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Alzheimer’s Vaccine Stops Plaque, Not Dementia

July 19, 2008

By THE ASSOCIATED PRESS

LONDON – Some doctors have long suspected that if the plaque that builds up in the brains of patients with Alzheimer’s disease could be removed, they could be saved. But a new vaccine that did just that suggests the theory is wrong.

British researchers gave 64 patients with moderate Alzheimer’s disease an experimental vaccine designed to eliminate plaque from their brains. Some patients were followed for up to six years.

Autopsies on seven patients who died of Alzheimer’s during the study showed that nearly all of the sticky beta-amyloid protein thought to be dangerous had been removed. But all patients still had severe dementia.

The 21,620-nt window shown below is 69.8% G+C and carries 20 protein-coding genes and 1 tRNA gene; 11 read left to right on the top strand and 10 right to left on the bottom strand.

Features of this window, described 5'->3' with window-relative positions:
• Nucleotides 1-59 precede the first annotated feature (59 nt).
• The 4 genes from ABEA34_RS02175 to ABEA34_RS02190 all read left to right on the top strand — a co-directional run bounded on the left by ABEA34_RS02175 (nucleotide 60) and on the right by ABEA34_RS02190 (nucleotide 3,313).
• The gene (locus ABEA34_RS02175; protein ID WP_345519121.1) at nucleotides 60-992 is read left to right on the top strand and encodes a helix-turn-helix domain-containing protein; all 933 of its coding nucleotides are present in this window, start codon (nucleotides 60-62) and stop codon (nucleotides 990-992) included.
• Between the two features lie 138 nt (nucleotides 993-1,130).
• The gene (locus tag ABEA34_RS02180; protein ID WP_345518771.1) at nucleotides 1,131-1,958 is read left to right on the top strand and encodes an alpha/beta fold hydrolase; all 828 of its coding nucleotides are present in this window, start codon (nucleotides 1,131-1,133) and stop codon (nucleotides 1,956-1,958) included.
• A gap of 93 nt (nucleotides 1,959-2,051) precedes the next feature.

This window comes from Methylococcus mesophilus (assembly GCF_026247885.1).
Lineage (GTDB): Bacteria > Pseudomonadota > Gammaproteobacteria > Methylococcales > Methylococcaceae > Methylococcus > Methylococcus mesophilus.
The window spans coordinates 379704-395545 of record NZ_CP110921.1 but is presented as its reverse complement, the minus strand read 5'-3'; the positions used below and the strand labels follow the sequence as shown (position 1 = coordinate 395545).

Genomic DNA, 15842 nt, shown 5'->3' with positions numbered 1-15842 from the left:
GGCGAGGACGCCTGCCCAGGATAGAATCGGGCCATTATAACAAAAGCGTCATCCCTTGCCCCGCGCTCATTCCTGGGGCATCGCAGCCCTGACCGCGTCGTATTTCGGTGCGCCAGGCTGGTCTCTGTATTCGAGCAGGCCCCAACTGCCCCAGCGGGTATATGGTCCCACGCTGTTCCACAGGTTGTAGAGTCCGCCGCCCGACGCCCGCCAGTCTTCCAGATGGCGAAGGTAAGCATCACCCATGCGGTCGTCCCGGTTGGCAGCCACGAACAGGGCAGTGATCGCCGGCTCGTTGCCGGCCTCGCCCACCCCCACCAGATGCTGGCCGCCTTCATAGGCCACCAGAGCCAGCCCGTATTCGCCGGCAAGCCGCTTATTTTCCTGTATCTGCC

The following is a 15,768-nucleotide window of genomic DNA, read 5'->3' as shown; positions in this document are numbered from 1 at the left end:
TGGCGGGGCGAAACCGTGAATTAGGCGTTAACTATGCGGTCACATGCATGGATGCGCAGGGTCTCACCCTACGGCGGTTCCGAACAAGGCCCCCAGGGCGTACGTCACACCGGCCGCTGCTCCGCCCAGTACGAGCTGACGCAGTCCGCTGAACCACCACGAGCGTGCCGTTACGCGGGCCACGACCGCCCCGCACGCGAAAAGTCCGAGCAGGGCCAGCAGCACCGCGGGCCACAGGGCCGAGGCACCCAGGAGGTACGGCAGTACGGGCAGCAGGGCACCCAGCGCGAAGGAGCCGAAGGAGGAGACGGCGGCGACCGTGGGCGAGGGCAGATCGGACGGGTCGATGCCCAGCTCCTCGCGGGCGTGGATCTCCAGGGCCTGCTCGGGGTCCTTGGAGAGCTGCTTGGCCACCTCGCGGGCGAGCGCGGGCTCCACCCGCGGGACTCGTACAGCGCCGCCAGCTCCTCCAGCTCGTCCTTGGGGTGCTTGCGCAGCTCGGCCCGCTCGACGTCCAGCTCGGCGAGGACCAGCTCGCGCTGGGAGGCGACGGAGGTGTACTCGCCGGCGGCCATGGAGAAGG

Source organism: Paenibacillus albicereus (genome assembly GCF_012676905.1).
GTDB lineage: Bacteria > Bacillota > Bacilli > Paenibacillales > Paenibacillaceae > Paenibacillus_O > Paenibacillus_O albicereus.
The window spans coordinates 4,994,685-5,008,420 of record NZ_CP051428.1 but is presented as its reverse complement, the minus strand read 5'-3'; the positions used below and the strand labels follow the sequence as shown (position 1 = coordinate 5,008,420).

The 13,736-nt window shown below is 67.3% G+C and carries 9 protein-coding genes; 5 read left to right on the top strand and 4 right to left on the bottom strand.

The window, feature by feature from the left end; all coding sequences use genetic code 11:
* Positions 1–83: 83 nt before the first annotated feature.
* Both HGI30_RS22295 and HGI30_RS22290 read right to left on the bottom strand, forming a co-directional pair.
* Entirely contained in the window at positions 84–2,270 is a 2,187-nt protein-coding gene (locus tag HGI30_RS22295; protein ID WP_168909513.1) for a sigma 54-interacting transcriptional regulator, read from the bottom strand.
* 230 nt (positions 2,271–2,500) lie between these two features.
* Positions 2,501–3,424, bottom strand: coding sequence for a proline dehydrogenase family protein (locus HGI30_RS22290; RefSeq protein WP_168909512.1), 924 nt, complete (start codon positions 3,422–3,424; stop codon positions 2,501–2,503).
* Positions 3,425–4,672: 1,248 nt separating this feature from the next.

“It may be that these toxic plaques trigger the neurodegeneration, but don’t have an ongoing role,” said Clive Holmes of the University of Southampton, lead author, in a press statement.

The study was published today in the medical journal, The Lancet.

(c) 2008 Charleston Gazette, The. Provided by ProQuest Information and Learning. All rights Reserved.




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